Dr. Reisman's post provides an exposition of the current financial crisis and a short and long term remedy. As he says, although it is extremely unlikely that his proposal will be considered, the first step towards a solution is to understand what needs to be accomplished even if it is not acted upon presently.
Although he is right in attributing a large part of this crisis to a "stew of [economic] ignorance", I would go further and say that economic ignorance is not the primary reason we are at this stage. The explanation lies more fundamentally in philosophy. It is the modern philosophers rejection of the absolutism of reason and the consequent intellectual anarchy reigning in the fields of ethics, epistemology, and politics which has put us in this mess. Many who offer brilliantly rational arguments based on economic science take for granted that economic prosperity and a high standard of living would be considered desirable by today's intellectuals. These are the same intellectuals who call for "pain at the pump" to help a "sick planet" and who block the construction of housing, research laboratories, and new roads in favor of gnats and swamps. These are the same intellectuals who tell us that one cannot judge a culture that respects individual rights, science, and economic freedom to be superior to a culture based on superstition, mysticism and despotism.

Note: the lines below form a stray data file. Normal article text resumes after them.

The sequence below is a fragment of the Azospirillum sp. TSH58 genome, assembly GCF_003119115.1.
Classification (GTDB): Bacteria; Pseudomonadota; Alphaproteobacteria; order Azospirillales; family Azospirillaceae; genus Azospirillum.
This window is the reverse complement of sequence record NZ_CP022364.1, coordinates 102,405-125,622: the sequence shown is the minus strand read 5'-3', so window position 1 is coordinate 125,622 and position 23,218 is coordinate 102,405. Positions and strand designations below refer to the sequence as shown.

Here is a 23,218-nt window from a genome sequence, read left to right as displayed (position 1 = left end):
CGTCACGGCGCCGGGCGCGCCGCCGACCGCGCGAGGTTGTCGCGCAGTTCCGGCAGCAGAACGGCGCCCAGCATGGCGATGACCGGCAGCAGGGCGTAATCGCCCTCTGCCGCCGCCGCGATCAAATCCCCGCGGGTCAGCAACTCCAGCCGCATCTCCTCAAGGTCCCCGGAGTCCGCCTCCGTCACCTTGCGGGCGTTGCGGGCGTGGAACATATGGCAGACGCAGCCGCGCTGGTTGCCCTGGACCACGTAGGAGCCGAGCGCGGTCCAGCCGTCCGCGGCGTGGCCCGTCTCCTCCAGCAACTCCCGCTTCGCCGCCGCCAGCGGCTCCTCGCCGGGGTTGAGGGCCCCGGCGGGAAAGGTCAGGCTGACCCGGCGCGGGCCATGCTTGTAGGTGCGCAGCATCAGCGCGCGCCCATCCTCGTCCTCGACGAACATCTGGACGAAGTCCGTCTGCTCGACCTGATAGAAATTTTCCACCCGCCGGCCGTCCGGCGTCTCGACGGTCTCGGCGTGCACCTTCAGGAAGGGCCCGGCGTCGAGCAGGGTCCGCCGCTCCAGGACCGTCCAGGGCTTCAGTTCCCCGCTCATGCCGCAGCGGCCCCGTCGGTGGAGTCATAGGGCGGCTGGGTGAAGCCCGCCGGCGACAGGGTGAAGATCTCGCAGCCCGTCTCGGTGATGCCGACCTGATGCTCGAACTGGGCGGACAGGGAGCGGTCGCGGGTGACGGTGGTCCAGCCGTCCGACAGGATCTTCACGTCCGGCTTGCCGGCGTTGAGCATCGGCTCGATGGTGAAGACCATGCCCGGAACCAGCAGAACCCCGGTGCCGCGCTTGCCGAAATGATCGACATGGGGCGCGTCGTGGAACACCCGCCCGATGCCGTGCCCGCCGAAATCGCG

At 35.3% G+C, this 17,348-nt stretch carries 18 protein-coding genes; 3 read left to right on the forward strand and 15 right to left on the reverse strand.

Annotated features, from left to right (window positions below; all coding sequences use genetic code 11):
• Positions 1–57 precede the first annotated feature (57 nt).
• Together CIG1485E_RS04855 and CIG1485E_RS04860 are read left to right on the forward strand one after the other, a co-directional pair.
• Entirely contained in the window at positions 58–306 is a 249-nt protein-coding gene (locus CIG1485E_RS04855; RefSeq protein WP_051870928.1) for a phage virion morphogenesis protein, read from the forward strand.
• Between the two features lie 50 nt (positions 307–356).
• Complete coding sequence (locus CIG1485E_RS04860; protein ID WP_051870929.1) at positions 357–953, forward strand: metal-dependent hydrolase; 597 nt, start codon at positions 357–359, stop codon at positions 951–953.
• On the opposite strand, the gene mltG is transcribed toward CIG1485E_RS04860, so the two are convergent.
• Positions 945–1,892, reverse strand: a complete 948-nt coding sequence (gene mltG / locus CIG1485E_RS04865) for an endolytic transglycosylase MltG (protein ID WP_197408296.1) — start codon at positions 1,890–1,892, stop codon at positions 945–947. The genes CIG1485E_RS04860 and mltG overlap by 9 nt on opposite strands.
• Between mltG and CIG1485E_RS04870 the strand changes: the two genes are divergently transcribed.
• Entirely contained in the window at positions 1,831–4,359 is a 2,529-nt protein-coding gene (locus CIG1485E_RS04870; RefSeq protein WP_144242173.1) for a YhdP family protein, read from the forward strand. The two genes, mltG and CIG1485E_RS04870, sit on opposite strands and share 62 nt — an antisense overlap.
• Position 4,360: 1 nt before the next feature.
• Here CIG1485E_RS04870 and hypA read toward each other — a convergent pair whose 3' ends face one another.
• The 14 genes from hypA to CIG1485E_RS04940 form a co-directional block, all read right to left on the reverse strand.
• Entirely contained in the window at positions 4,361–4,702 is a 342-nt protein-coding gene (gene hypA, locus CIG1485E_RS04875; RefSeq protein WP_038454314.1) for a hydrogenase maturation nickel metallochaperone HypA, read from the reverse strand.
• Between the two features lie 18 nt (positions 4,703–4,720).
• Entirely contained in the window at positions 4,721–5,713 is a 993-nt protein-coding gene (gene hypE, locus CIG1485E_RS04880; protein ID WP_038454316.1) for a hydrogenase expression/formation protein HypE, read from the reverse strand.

As he points out, it is still entirely necessary to understand his plan as a means to achieving economic freedom and rescue from the current crisis, but the intellectual climate must be radically altered before the "solution" is even desired much less executed.